Harvesting a brighter future: Arun Shivkar, Director of SAKAV

In the field article written on the 08 Sep 2011

As we’ve seen in recent interviews, Indian organisation (and Oxfam partner) SAKAV is dedicated to improving conditions for poor indigenous and farming families living in Maharashtra. This week, we meet SAKAV’s Director Arun Shivkar, who tells us about the organisation’s aims, what kinds of programs it runs, and the challenges involved. Interview conducted by Chris Johnson.

When was SAKAV founded and why?
Arun: This area, especially the poor communities … we are facing a number of problems. With regards to the tribals [people from Indigenous communities such as the Katkari and Thakar]… tribals were the bonded labourers of higher-caste people in this area … many of them used to migrate to the charcoal-making industry in far-flung areas … The other poor community is a smaller marginal farming community … and they were also getting affected because … agricultural land there was degraded … So on this background, we thought that there should be some organisation which could help these people out of poverty and marginalisation — and that is why we formed SAKAV in 1994.

Could you tell us about some of your programs focused on enhancing food security in the area?
Arun: We have three types of livelihood promotion programs … Especially amongst the tribals, and amongst the poor small marginal farmers, we have started vegetable cultivation. All these programs are based on local natural resource management. We use the local land, we use the local water resources, to create livelihood opportunities amongst the poor people here … we help people to understand the potential of using the land for growing and earning income.

Second program we are promoting amongst the people here…the women here…is the collective farming. This select group of women pool their savings to take land on lease from the local farmers and take up collective farming, like vegetable growing and piri piri [chilli] cultivation and all those kinds of local crops.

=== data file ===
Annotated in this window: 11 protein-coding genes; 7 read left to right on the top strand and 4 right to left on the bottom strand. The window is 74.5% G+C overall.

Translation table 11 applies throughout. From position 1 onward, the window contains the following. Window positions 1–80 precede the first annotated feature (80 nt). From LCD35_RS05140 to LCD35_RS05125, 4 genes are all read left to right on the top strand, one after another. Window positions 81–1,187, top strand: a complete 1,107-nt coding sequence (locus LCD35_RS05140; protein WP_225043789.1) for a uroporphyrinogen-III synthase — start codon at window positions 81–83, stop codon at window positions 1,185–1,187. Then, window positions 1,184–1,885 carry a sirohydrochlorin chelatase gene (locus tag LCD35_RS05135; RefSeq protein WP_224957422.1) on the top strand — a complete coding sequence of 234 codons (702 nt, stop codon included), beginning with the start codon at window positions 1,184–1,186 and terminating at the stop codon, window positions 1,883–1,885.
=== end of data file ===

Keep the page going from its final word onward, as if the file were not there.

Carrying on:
Third is the processing of the food products here, especially the beans and the piri piri and the different types of prunes … we process them, we pack them and then we sell in the local markets here.

These are the three different livelihood programs we have … promoted amongst the local tribals, women and the smaller marginal farmers.

Packets of rice produced by local community members for the Oxfam partner SAKAV. PHOTO: Chris Johnson/OxfamAus


How do people become involved in your programs? Say I’m interested in getting access to land and I want to change my life – how would I do it?
Arun: We have been working in this area for the last 15─16 years. And in all our village offices we have promoted local people’s communities … In all the villages, social issues are discussed in those communities. So, when these issues come up … or when the problems come to us through our staff [and] volunteers, we address them.

The demand for water pumps and diesel pumps came from the people — for irrigation purposes and cultivating the vegetables … good suggestions from the people to create opportunities in the local area. Then we approached Oxfam and Oxfam was very positive in responding to our project, and gave us diesel pumps for irrigating the fields.

There are … a number of government schemes out there. We create awareness amongst the people about these … schemes, [then] they suggest … please help us in accessing this or that scheme. And then we help the people.

When such issues come up in the village meetings we help people develop a strategy — how to approach the local government officials, how to approach at state level — and accordingly we plan our strategy.

Livelihood is a big issue amongst the tribals. Fortunately there are some very good acts in place [and they] can get the land under the Forest Rights Act 2006. So we are helping tribals in our operational area to get their land rights. We will also help them to develop the lands by mobilising the government employment schemes. So we will make these lands cultivatable, so that tribals are able to earn their livelihoods from the local land areas.

How long has Oxfam been supporting SAKAV? And why is it so vital to keep supporting SAKAV?
Arun: Oxfam [has been] supporting us from 1994. Oxfam has been very happy with our work, especially because we have produced results against whatever support [they have] given us. So, Oxfam has very good faith in us and our abilities. And Oxfam is also aware of all the challenges these communities are facing … And based on these issues, and our work, Oxfam is supporting us.

What are your hopes for the future for this area?
Arun: Our future is not without a struggle. We will continue our struggle against the wrong development policies, and [for] the betterment of the local people. We have been successful securing livelihood for the people here, we have stalled the advancement of the Special Economic Zone here, and we are sure that we will get the compensation for the fishing community. Whatever challenges come in the future, our communities and SAKAV are ready to handle them … Our struggle will continue – but, while struggling, we will ensure that the people have a better life.

Find out more

Your donation to our Harvest Appeal will help us support local organisations like SAKAV continue their important work for indigenous and agricultural families in rural India.

Learn more about our work in India.

Next week: Ambaji and Suman tell us how different their lives are since they were introduced to SAKAV.